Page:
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New on Disc: 'The Secret in Their Eyes,' 'That Evening Sun' and more …

20 Sep, 2010 By: Mike Clark

The Secret in Their Eyes

Street 9/21
Sony Pictures, Drama, B.O. $6.4 million, $28.95 DVD, $38.96 Blu-ray, ‘R’ for a rape scene, violent images, some graphic nudity and language.
Stars Ricardo Darin, Soledad Villamil, Pablo Rago, Javier Godino, Guillermo Francella.
The Secret in Their Eyes, the most recent foreign-language Oscar winner, is several movies in one — beginning as a whodunit where we pretty well know who did it by the two-thirds mark. But it’s also about romance that gets frustrated over a period of decades; unspoken affection between members of different social classes; office politics and rivalries; political interference that prevents justice from being accomplished; and questions about what constitutes just punishment: execution or perhaps something more imaginative? It’s grown-up material that wasn’t designed for theaters that have video games in the lobby. Even those adverse to subtitles should still take the leap to enjoy a movie that’s fully accessible.
Extras: Director/co-writer Juan Jose Campanella delivers a commentary and appears in a couple featurettes.
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That Evening Sun

Image, Drama, B.O. $0.3 million, $27.97 DVD, $29.97 Blu-ray, ‘PG-13’ for brief strong language, some violence, sexual content and thematic elements.
Stars Hal Holbrook, Ray McKinnon, Mia Wasikowska, Walton Goggins, Carrie Preston.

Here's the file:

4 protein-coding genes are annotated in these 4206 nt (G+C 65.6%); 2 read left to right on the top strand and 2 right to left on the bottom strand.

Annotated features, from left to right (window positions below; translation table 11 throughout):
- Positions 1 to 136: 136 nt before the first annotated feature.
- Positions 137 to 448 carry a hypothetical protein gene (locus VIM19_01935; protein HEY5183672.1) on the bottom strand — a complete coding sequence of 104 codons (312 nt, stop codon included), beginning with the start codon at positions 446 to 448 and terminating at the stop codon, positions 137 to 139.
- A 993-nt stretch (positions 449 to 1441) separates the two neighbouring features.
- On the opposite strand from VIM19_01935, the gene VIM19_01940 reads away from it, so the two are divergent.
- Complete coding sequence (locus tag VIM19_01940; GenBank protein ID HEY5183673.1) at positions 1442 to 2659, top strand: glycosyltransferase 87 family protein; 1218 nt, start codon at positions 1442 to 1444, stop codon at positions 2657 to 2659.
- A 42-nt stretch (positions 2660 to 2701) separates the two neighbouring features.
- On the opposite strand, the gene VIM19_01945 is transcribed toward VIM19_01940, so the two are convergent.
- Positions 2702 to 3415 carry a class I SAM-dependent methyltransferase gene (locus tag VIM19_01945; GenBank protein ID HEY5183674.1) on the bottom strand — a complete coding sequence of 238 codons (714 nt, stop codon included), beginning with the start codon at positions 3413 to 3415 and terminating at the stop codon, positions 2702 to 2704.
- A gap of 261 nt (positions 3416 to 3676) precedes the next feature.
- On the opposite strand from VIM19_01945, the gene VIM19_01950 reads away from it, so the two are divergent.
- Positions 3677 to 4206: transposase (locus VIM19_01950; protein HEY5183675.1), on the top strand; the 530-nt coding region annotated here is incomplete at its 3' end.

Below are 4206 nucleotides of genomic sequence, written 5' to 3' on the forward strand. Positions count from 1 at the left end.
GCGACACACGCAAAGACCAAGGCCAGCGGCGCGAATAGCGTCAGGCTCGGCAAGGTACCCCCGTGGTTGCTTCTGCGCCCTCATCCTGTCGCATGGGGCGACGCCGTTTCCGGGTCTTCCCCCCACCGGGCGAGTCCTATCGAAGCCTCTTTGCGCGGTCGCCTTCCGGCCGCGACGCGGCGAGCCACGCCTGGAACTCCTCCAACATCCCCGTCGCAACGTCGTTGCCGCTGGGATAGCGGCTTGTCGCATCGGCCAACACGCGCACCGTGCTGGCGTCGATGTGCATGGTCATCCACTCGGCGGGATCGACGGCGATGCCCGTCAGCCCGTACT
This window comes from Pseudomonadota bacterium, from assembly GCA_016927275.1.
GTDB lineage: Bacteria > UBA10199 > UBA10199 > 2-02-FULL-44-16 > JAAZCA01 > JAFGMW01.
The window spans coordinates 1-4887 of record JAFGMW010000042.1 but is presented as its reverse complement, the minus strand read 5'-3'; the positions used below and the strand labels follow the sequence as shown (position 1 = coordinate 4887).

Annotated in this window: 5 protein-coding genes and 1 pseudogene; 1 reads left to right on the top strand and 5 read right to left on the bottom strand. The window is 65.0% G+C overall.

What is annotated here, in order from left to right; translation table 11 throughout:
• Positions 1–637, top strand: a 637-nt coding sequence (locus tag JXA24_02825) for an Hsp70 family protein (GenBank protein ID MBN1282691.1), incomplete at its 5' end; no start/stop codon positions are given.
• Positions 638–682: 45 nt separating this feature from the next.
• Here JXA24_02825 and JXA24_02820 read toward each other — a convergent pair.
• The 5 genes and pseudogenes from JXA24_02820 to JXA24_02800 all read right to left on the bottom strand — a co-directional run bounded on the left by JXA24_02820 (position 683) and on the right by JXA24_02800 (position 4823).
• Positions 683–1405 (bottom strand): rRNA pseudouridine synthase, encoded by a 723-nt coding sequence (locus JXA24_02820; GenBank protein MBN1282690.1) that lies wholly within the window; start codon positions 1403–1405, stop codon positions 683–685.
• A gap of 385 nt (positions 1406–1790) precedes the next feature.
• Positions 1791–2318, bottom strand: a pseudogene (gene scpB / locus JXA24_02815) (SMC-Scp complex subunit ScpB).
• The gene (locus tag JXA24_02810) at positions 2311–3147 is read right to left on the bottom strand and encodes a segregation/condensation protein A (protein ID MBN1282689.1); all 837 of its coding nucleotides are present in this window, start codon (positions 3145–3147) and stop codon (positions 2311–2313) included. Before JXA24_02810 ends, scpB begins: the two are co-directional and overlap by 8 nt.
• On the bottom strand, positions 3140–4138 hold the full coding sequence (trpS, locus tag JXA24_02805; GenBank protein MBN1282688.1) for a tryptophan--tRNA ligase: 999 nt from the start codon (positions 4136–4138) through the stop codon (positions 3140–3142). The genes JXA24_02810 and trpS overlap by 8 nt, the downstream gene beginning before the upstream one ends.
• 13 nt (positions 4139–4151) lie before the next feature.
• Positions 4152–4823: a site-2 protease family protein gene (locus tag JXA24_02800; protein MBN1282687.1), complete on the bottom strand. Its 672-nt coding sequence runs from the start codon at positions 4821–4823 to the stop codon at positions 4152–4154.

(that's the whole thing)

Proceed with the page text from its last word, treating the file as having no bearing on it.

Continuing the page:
Adapted from a short story by William Gay, Sun got a handful of commercial play dates (after considerable festival activity) in what felt like an attempt to get Hal Holbrook a best-actor Oscar nomination. I think this is a better movie than what eventually won, Jeff Bridges for Crazy Heart.
Extras: Writer-director Scott Teems, who says he doesn’t like director commentaries, shares one here with key filmmaking associates, explaining the sweat that went into what was only a four-week shoot. A bonus visual essay about the movie doesn’t work all that well, but there is an excellent featurette about all that went into a key scene between Lonzo and his wife.
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The Wall: A World Divided

PBS, Documentary, $24.99 DVD, NR.
The degree to which political hacks based in East Berlin snooped on fellow citizens remains a profound shocker with built-in dramatic punch. One such victim describes what he discovered about his own files at roughly the midway point in this documentary, written and directed by Eric Stange. He was consigned to being blackballed for life over the discovery of posters for the Woodstock Festival on the walls of his room. Of course, it took a while for East Germany’s in-house spy mechanism to get oiled and operational, so this hour-long remembrance starts at the beginning and brings viewers all the way through to the fall of the wall with interviews with several of the statesmen involved, including Mikhail Gorbachev and George H.W. Bush.
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Available via WBshop.com’s Warner Archive
Warner, Drama, $19.95 DVD, NR.
Stars Alan Ladd, Rossana Podesta, Lloyd Nolan, Chill Wills.
This engagingly middling action potboiler is not the place to go for a history lesson. It is, instead, a reasonably diverting Saturday matinee at the movies, though no one is going to send out the sentries if the pulp adventure nostalgists among us watch it some other time of the week.
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